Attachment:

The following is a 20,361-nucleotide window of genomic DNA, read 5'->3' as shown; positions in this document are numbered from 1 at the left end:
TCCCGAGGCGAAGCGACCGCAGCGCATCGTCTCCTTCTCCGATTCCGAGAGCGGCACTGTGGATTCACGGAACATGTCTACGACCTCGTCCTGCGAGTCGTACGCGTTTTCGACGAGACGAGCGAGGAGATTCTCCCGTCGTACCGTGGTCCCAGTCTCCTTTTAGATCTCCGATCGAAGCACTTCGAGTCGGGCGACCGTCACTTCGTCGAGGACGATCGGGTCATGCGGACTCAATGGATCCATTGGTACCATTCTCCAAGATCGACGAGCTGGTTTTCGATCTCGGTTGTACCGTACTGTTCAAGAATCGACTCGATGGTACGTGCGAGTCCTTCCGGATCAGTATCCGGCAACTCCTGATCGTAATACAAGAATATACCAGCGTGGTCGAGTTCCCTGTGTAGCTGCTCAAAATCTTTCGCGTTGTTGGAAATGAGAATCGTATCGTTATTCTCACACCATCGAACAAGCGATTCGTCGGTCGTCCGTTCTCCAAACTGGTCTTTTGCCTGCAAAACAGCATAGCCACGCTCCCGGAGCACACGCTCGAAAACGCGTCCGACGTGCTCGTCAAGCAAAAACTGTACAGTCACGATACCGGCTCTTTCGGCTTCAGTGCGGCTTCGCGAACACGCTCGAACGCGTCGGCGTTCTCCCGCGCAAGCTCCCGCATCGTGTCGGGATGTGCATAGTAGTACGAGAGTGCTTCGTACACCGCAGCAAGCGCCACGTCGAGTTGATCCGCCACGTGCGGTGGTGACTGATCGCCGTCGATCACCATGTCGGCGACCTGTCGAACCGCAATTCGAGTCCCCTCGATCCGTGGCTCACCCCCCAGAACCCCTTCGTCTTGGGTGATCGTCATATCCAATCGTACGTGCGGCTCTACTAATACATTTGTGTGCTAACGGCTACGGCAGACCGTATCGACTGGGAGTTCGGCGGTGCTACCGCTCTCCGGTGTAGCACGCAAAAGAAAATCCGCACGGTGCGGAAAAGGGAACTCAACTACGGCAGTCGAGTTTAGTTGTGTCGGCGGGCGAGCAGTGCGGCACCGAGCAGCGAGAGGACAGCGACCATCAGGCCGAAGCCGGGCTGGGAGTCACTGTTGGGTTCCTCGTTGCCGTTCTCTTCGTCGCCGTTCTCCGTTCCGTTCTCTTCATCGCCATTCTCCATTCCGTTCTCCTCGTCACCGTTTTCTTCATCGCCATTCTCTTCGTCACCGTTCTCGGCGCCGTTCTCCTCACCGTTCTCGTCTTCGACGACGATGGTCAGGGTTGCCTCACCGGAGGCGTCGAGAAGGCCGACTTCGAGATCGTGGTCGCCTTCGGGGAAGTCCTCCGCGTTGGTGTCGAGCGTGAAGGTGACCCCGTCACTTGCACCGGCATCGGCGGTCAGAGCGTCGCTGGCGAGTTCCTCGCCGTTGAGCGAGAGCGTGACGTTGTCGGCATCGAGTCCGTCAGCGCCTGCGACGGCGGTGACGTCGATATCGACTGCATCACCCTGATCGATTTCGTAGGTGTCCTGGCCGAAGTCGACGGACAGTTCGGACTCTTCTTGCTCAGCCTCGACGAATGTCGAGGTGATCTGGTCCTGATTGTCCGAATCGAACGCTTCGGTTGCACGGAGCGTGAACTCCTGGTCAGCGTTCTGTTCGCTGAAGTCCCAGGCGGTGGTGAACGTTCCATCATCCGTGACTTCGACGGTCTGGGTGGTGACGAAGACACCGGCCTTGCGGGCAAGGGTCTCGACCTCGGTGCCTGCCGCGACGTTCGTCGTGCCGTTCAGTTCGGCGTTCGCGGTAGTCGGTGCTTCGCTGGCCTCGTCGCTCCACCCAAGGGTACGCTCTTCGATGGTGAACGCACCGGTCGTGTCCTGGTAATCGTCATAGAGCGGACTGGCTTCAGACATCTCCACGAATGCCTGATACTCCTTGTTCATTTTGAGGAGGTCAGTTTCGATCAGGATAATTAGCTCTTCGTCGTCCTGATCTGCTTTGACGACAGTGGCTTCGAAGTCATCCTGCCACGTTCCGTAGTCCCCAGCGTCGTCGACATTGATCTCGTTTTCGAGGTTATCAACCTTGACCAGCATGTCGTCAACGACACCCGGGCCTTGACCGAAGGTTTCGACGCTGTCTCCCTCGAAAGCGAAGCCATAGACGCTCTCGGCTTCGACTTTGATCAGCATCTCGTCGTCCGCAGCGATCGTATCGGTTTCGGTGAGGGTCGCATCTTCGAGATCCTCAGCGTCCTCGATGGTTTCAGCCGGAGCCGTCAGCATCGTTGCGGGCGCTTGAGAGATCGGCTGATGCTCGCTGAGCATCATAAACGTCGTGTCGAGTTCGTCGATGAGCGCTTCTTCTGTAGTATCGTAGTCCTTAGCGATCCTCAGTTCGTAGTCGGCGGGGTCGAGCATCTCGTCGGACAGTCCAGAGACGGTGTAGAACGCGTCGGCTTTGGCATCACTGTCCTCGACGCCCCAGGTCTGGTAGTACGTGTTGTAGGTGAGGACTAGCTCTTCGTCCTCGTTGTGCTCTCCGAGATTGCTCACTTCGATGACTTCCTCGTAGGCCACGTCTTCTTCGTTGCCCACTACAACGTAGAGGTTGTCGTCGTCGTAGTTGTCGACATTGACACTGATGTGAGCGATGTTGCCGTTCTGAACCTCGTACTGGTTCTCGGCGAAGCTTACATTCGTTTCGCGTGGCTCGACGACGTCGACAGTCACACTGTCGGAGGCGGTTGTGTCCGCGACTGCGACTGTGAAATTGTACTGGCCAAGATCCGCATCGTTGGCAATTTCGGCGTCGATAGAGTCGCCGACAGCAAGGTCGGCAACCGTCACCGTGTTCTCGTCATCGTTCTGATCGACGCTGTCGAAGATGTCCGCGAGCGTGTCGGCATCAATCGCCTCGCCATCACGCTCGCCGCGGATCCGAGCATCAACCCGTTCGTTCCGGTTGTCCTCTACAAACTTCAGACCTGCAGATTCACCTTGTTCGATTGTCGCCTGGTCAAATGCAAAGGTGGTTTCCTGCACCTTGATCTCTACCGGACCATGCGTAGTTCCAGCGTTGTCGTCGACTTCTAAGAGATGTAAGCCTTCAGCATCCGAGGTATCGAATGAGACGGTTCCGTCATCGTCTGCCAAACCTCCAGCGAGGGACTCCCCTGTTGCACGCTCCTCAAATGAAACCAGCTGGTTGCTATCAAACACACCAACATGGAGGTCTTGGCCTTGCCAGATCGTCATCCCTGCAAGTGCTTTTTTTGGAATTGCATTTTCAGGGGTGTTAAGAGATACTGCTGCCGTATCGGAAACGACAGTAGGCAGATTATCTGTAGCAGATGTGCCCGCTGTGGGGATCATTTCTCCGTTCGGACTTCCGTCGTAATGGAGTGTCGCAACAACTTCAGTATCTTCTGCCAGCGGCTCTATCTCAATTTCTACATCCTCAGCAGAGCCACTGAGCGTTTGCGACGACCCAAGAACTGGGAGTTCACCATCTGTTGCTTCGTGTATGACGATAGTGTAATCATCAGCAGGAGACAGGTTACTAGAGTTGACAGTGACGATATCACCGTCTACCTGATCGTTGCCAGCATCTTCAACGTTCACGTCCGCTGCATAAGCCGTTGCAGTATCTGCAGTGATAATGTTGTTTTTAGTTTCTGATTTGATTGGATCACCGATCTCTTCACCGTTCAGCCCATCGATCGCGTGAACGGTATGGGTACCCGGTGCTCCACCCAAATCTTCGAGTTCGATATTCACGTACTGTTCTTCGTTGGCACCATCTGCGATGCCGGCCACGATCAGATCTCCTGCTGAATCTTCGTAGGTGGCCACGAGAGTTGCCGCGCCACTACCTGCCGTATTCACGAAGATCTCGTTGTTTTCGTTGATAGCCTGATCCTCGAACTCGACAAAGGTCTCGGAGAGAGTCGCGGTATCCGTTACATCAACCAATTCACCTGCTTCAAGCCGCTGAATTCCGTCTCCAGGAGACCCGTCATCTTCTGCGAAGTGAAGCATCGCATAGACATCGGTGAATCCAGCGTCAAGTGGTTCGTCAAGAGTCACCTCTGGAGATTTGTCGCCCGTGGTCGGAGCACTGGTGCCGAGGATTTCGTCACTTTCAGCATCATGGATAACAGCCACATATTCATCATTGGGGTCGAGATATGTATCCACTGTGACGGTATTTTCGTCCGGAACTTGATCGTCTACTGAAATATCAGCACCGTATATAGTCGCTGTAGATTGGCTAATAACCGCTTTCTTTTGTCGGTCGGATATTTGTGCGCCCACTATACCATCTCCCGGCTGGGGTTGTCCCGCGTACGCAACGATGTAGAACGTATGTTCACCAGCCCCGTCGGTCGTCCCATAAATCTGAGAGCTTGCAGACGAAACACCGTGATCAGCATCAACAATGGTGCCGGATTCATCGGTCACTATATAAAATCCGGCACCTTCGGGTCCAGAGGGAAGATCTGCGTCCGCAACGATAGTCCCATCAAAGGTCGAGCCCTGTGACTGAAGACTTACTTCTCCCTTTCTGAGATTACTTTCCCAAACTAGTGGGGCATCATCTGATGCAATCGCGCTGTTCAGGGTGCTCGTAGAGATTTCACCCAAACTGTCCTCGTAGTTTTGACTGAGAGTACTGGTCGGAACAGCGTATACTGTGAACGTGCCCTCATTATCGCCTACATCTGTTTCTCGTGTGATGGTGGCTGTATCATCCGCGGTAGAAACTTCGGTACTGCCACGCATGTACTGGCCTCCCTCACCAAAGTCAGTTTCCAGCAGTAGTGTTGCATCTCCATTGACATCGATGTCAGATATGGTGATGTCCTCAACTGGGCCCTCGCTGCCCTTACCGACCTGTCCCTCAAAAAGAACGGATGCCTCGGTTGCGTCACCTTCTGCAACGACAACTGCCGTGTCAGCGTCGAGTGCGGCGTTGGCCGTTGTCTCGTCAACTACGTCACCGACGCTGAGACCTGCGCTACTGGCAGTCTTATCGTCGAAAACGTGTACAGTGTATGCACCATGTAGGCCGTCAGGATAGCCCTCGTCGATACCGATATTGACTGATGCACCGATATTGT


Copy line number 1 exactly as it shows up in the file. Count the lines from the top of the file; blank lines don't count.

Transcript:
The following is a 20,361-nucleotide window of genomic DNA, read 5'->3' as shown; positions in this document are numbered from 1 at the left end: